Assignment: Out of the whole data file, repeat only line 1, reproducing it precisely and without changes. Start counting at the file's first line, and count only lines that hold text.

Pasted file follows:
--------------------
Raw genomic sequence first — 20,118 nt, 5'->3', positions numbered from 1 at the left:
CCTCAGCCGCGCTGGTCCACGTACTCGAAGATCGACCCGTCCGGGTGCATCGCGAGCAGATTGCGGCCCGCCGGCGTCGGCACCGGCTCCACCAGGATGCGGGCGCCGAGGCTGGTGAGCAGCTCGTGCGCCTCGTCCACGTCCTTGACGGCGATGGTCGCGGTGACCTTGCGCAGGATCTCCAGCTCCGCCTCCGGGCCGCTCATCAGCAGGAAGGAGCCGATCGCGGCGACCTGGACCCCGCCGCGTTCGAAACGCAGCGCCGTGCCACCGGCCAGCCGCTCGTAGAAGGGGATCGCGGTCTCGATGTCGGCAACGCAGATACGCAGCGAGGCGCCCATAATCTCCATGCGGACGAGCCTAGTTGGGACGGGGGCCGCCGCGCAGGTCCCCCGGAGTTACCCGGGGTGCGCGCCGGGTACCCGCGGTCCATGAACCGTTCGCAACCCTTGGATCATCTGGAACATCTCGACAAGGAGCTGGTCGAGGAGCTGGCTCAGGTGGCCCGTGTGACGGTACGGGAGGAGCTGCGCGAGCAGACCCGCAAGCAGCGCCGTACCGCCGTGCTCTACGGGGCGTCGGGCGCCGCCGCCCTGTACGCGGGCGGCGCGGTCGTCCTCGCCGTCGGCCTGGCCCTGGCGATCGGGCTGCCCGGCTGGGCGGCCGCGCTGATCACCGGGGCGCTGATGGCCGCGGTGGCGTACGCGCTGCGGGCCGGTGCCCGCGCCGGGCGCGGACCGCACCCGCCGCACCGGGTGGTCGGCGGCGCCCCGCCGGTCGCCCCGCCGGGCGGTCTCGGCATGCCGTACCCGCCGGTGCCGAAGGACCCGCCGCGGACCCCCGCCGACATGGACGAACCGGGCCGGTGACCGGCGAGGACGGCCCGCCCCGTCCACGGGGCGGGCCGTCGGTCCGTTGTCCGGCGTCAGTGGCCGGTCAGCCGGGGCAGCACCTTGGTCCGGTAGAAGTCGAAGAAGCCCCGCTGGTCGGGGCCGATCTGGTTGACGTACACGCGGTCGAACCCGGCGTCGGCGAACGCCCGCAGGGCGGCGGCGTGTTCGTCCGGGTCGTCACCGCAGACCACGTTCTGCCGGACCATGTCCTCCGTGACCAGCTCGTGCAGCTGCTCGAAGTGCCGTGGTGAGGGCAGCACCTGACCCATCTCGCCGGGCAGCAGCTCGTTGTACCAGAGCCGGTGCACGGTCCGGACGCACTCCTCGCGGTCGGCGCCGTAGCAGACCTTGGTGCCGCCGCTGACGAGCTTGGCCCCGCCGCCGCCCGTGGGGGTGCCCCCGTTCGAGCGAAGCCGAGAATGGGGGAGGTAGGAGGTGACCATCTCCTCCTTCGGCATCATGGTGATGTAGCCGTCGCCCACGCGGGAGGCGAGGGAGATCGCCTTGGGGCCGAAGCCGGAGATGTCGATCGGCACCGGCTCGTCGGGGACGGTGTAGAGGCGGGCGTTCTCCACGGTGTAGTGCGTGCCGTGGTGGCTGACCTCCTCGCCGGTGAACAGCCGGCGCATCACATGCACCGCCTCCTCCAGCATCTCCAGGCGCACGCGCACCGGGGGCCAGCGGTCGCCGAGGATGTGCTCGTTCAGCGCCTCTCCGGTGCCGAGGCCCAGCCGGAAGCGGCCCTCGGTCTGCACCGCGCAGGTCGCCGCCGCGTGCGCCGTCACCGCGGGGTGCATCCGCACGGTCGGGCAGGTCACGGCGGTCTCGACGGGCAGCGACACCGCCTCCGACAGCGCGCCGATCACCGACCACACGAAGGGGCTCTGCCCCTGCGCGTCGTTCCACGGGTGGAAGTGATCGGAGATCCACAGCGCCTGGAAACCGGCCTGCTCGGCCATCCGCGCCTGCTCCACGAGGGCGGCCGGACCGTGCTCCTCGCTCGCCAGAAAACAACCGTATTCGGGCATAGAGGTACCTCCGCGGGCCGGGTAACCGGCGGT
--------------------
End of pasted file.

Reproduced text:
Raw genomic sequence first — 20,118 nt, 5'->3', positions numbered from 1 at the left: